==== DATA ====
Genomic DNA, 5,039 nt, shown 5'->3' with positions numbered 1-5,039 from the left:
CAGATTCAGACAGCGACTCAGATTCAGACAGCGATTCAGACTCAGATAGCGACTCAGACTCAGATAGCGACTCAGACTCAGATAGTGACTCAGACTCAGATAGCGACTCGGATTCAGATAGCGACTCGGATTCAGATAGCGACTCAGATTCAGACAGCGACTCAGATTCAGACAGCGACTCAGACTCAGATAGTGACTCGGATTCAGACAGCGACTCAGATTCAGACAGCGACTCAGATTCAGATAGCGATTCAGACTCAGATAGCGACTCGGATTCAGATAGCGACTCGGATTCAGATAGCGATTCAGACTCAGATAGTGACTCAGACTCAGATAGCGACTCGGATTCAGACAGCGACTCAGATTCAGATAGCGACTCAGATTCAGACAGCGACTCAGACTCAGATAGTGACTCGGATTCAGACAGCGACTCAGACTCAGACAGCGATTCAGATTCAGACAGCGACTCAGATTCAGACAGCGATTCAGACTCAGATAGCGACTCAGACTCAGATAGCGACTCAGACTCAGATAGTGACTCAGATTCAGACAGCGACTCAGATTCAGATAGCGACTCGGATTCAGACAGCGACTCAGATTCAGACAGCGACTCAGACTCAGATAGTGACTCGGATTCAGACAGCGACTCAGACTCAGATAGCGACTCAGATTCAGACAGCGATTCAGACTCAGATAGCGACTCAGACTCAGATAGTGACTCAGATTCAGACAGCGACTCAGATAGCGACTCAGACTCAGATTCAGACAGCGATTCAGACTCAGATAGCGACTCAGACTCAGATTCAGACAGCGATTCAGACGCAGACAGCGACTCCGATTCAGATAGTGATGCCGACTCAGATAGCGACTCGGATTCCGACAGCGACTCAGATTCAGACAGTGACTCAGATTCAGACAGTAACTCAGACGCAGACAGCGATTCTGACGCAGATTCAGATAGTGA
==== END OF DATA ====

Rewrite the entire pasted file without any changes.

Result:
Genomic DNA, 5,039 nt, shown 5'->3' with positions numbered 1-5,039 from the left:
CAGATTCAGACAGCGACTCAGATTCAGACAGCGATTCAGACTCAGATAGCGACTCAGACTCAGATAGCGACTCAGACTCAGATAGTGACTCAGACTCAGATAGCGACTCGGATTCAGATAGCGACTCGGATTCAGATAGCGACTCAGATTCAGACAGCGACTCAGATTCAGACAGCGACTCAGACTCAGATAGTGACTCGGATTCAGACAGCGACTCAGATTCAGACAGCGACTCAGATTCAGATAGCGATTCAGACTCAGATAGCGACTCGGATTCAGATAGCGACTCGGATTCAGATAGCGATTCAGACTCAGATAGTGACTCAGACTCAGATAGCGACTCGGATTCAGACAGCGACTCAGATTCAGATAGCGACTCAGATTCAGACAGCGACTCAGACTCAGATAGTGACTCGGATTCAGACAGCGACTCAGACTCAGACAGCGATTCAGATTCAGACAGCGACTCAGATTCAGACAGCGATTCAGACTCAGATAGCGACTCAGACTCAGATAGCGACTCAGACTCAGATAGTGACTCAGATTCAGACAGCGACTCAGATTCAGATAGCGACTCGGATTCAGACAGCGACTCAGATTCAGACAGCGACTCAGACTCAGATAGTGACTCGGATTCAGACAGCGACTCAGACTCAGATAGCGACTCAGATTCAGACAGCGATTCAGACTCAGATAGCGACTCAGACTCAGATAGTGACTCAGATTCAGACAGCGACTCAGATAGCGACTCAGACTCAGATTCAGACAGCGATTCAGACTCAGATAGCGACTCAGACTCAGATTCAGACAGCGATTCAGACGCAGACAGCGACTCCGATTCAGATAGTGATGCCGACTCAGATAGCGACTCGGATTCCGACAGCGACTCAGATTCAGACAGTGACTCAGATTCAGACAGTAACTCAGACGCAGACAGCGATTCTGACGCAGATTCAGATAGTGA